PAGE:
Bluey ‘Cod’ McCallister has a shock of red hair and can talk under wet concrete. He has long legs that stick out the bottom of a pair of Stubbies pulled up so high it would be no surprise if one day his family jewels popped out to say g’day. And it wouldn’t be an issue, because the old codger can get away with murder, and he’d tell you the story of how he did in fact do exactly that, got away with murder that is, and he’d suck you in so good that you would’ve have forgotten about those two hairy nuggets hanging out with more front than Myers. He has the gift of the gab, and that is why his great granddaughter, Janey McCallister, called upon him – she needed a hand in a time of need.
“Two schooners of Resch’s love and whatever the old fella’s having,” ordered one keen-as-mustard punter.
Janey looked over to see the crowd hovering around Bluey like blow flies. The pub’s corner table had become his office and no one could say that a McCallister ever shied away from an honest day’s work. Bluey was on fire. Janey smiled and wondered how long it would be before she was paid a visit by the new café owner. This recent blow-in was putting a dint in Janey’s takings by offering fancy-pants high teas at eighty-five bucks a pop! Of all things.
“No wuckers, Janey,” said Bluey when asked if he could do a bit of chin wagging down at the local rubbidy.
“Just keep it clean eh, Poppy?”
“Cross the old ticker, Bob’s your uncle. I’ll keep it as clean as a whistle … or you can give me an early mark.”
This could go one way or the other, thought Janey. But the ex-well-to-do-politician, Bronwyn B, was certainly proving to be a draw card. High teas seemed to be all the rage these days. Hasn’t she got something better to do? Obviously not.
Today Bluey had the crowd hanging on every word as he told the story of how he caught the biggest Murray Cod on record in the Southern Hemisphere.
“Do they have Murray Cod in the Northern Hemisphere?” asked one foolish listener.
“No, Einstein,” cracked Bluey quick as a flash. “That’s why the record’s for the Southern Hemisphere. Crikey, you’re as thick as two short planks.”
The crowd laughed and the would-be heckler pulled his head in. Which was a relief for the others. They’d been hearing this bloke’s smart Alec cynicism all the way on the bus from the big smoke. The city day trippers only wanted to have some fun, and hearing a few tales from a fair dinkum bushie in a country pub was just the ticket.
“I used three whole wombat for bait and when I hooked onto her, she took me barefoot water skiing from Albury to Renmark and back again … with a detour up the Darling to Walgett. It took me three weeks to land her, and, with a knife as blunt as old Harry, four weeks to butcher the bugger – ‘xcuse me French. She was big as Ularoo, and twice as cranky.”
More cashed up punters went for drinks at the bar. Janey pointed to a menu board and informed them, “Bistro’s open in ten minutes for lunch.”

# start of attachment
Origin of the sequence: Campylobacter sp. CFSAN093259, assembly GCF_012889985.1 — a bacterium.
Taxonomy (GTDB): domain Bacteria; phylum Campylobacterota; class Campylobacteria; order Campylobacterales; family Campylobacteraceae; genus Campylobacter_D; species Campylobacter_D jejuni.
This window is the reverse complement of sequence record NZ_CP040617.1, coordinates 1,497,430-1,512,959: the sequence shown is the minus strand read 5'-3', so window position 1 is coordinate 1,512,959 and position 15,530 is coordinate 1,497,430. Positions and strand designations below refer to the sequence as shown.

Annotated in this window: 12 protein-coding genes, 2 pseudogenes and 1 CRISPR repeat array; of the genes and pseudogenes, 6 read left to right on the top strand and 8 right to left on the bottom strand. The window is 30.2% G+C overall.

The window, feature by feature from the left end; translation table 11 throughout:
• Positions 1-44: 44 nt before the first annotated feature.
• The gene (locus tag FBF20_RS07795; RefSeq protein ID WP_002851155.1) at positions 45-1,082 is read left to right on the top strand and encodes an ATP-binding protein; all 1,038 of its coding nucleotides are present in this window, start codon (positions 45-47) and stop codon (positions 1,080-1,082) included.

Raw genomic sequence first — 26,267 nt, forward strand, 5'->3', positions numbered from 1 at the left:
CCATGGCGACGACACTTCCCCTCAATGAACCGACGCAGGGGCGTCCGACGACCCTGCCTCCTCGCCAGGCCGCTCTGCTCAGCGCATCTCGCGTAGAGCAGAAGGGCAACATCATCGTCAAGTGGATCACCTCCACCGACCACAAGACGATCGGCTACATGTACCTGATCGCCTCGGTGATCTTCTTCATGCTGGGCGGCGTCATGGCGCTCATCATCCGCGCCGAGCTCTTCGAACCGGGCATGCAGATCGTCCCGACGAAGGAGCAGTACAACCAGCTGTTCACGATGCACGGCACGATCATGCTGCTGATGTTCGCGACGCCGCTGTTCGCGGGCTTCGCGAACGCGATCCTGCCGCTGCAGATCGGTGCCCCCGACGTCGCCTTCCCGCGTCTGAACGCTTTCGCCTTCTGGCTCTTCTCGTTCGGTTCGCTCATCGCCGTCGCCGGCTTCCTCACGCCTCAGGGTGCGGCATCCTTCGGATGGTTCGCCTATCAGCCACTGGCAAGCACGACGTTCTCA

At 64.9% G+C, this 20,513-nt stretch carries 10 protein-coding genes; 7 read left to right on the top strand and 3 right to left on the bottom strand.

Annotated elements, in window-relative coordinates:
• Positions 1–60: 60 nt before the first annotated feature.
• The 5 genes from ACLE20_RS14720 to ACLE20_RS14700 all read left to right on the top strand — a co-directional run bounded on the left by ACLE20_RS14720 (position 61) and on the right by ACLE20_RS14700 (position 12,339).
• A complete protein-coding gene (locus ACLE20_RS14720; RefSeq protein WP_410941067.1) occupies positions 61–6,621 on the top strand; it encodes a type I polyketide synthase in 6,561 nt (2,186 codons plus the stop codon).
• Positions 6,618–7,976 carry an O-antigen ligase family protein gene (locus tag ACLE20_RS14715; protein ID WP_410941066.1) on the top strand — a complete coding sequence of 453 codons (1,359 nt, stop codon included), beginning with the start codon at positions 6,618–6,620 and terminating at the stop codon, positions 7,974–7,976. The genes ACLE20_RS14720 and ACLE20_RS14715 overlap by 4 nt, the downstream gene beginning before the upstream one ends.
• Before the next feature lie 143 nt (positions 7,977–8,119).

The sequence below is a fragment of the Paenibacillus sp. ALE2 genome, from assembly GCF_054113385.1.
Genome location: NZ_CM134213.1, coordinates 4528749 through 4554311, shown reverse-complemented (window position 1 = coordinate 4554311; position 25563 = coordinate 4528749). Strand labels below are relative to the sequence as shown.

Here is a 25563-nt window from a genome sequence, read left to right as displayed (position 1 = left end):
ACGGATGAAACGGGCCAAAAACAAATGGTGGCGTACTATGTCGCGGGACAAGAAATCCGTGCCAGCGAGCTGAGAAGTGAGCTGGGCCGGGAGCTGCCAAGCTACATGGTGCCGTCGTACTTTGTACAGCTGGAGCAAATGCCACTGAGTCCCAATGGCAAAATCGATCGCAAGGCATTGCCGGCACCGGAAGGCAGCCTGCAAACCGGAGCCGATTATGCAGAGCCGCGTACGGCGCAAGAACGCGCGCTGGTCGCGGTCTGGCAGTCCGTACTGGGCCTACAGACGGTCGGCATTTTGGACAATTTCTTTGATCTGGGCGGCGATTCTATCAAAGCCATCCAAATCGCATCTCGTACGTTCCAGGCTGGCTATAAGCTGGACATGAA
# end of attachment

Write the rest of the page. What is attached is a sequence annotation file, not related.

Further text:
Bluey went on: “It was worth it though, the cod meat was packed in ice, which was towed back from Antarctica after the Prime Minister wired Douglas Mawson. I went to school with Dougie, he was bit of a mummy’s boy, likely a horse’s hoof if you ask me. And think about it, he was pretty cluey I reckon, going to such a cold, dark place for months on end with just men for company. Put two and two together folks? But anyway, he was an old China of mine, so he didn’t hesitate to bring back an iceberg so we could pack all that nutritious fish and send it off to Biafra. See, ever since me Mum used to get us to scoff down everything on our plate because of those poor starving kids in Africa, I vowed one day I would do something about it. So I did. That cod fed a nation for six months! And tell me if you’ve ever heard of Biafra lately … nah, I didn’t think so. But don’t get all in a flap ’bout not eating all your peas today after you order lunch from Janey over at the bar. No one’s going do their nana. Janey’ll just feed any leftovers to the chooks out the back.”
Bluey was in fine form. “Anyways, the fish fillets saved Africa, then we shipped the bones up to Sydney, because I heard that Utzen, that long streak of Danish misery, who officially I claim to not know from a bar of soap, was having some engineering problems with the sails on his fancy razz-a-matazz opera house design. I figured that the length, strength and curve of me Murray Cod’s rib bones would do the job in a jiffy … and … save a lot of fart-arsing around for those head-in-the-cloud architect types who were running around Bennelong Point in a tizz. Turns out I was bang on. So when you look at the old girl now, you can tell your tin-lids that the whole she-bang is held up by the ribs of the largest Murray Cod ever caught.” Another bunch dashed over to the bar for their favourite tipple and one for Bluey. It’s wonder the old boy doesn’t get pissed rotten, thought Janey.